"It's been incredibly empowering," Markonius said.
With the might and resources of Goonswarm at their back, Karmafleet has been able to achieve things that few other new-player focused corporations and alliances could ever dream of. While the corporation offers the routine packages of free ships and skill books to new pilots, they've also been able to start initiatives that are practically unheard of.
One of those initiatives, the Chimera Incentive Program, offers a 500 million ISK skillbook for training the Chimera, an extraordinarily expensive capital ship, to pilots who join the corporation and are close to actually being able to fly the ship (a task that could take a brand new pilot almost 6 months to a year to complete). While Karmafleet exists to expose new players to a more compelling side of EVE Online, Markonius told me that they actually have a very wide range of players in terms of experience.
Since starting in January, Karmafleet has become a massive success. They maintain their own quadrant of space in Deklein, have grown to over a thousand members, and continue to lead the charge for bringing new players into the "real" EVE. But even still, Markonius is incredibly humble about his success.
"I always like to think that we can be better, we can always do things better," Markonius told me. "As long as newbies are having a hard time adjusting and getting into EVE Online, there's always going to be a place for us to improve."
"We're thankful to have the resources to help those pilots."
But being the CEO of Karmafleet gives as much as it takes. Talking to Markonius, he was quick to express how much of what he has learned in this time has impacted him both in and out of the game. The management skills he has acquired and being able to tap into the wealth of knowledge possessed by Goonswarm's leadership has been invaluable to him. Though EVE might just be a game, the skillset required to manage thousands of players effectively is no different than running a real business.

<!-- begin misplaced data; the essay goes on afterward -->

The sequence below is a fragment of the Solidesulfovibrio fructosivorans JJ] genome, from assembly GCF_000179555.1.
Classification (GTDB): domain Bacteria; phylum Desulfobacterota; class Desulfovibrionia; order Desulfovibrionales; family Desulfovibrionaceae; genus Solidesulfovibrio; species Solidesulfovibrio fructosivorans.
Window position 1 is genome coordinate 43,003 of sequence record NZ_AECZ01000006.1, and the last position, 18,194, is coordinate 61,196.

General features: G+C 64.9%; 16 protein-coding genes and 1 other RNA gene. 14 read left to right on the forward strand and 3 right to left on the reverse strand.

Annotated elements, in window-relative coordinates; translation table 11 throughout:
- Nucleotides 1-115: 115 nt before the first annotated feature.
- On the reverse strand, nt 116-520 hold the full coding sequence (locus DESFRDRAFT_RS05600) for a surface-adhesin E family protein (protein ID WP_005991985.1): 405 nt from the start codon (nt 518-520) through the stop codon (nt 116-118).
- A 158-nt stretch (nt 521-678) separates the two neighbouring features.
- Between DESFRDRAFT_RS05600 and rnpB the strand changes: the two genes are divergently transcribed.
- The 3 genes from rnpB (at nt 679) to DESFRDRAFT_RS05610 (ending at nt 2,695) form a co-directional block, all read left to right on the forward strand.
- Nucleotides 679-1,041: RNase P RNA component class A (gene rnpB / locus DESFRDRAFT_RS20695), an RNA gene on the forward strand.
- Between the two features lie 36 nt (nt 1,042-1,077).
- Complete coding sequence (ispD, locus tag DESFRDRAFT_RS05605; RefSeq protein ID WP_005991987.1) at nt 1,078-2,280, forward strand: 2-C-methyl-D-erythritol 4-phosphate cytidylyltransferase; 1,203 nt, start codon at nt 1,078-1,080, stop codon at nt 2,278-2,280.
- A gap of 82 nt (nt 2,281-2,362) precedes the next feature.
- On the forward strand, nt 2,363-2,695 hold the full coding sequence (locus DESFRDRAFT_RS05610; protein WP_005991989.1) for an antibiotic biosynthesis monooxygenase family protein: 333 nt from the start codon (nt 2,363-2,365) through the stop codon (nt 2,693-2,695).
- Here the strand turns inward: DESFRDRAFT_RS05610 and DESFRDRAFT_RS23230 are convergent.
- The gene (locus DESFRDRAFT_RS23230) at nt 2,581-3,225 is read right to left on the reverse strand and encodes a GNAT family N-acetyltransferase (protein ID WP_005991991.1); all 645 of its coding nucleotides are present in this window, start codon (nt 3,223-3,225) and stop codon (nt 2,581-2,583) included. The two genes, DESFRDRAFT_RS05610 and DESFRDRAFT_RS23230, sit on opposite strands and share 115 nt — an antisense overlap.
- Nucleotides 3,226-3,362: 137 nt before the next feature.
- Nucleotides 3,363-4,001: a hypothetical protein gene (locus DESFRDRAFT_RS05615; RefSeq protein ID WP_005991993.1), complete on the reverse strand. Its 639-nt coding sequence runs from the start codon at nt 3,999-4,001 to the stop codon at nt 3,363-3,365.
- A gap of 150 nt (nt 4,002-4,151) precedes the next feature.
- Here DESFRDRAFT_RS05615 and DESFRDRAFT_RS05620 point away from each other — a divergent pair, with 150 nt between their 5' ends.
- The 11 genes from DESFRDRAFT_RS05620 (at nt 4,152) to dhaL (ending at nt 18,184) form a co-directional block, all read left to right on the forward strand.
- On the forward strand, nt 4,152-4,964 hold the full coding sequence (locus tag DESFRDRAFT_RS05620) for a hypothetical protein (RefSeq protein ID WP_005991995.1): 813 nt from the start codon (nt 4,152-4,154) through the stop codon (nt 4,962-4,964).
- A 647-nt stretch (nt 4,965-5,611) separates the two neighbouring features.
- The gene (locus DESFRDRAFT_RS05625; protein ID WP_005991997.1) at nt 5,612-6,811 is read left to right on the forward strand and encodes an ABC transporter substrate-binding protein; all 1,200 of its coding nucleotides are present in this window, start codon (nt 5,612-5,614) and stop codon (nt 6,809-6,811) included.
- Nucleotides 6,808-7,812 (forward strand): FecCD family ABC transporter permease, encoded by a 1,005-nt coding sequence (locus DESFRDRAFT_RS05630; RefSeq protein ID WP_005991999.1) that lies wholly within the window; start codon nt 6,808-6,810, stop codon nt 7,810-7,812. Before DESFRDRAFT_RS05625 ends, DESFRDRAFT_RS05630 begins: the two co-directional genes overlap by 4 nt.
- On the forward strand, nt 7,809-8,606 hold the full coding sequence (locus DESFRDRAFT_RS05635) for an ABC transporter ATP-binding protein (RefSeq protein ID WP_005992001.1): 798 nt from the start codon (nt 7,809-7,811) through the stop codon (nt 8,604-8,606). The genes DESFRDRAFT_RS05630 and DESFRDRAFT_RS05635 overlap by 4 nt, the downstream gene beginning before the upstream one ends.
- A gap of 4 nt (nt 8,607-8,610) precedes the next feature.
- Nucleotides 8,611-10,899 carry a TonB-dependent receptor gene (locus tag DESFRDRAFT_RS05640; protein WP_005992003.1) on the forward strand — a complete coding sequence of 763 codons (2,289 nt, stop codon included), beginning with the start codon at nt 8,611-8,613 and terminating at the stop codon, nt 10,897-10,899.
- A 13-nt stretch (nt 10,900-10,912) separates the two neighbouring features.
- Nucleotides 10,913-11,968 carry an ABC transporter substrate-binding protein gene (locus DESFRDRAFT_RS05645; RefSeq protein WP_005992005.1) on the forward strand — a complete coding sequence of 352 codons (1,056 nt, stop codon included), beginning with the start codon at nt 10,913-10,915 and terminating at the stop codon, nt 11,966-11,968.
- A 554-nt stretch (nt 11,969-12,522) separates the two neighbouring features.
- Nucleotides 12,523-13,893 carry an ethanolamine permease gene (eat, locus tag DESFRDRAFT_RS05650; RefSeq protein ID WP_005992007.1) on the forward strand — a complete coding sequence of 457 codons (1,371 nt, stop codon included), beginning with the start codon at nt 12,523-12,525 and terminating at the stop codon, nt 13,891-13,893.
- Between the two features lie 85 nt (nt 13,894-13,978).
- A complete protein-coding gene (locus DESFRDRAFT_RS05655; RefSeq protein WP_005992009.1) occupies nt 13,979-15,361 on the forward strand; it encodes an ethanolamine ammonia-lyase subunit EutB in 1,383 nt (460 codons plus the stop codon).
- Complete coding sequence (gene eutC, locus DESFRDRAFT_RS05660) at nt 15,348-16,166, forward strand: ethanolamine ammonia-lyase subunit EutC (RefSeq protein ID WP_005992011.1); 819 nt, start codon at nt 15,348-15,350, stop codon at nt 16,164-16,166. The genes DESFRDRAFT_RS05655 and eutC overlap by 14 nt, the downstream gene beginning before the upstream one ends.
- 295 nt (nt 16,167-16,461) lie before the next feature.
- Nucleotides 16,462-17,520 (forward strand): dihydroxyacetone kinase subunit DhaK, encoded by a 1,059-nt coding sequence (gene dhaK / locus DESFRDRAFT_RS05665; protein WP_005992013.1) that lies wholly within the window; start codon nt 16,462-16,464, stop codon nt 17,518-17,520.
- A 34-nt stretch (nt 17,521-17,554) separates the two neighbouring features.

But, what I found surprising, was the deep attachment Markonius felt for the community he was a part of—both Karmafleet, Goons, and EVE Online in general.
"I think the EVE community, more than any other, has recognized that we are all people," Markonius said. "We don't get reincarnated in a fresh clone when we die. When we die that's it, and people come together because of that."
"I think that's why in EVE you see some of the best fundraisers that ever happened in gaming."
Markonius certainly was willing to address the fact that, for many, Goonswarm are the villains of the EVE Online community.
"We are that group: we have griefed people out of the game before," Markonius said. "But we really do care about our people."
"The bonds often go way beyond the pixels and the video game."
Talking with Markonius, it was overwhelmingly apparent that his passion for not only EVE Online, but the community of players behind it, was paramount to the success of Karmafleet. For a new player to tackle the harsh realities and incredible depth of EVE Online and stick around is nothing short of a miracle. It's a big problem. But it's pilots like Markonius, who have dedicated themselves to breaching that issue and make the vast stretch of space in EVE a little less black, who are making EVE Online a better game. If you're brand new to EVE or tried it before and hated it, Karmafleet is absolutely worth looking into.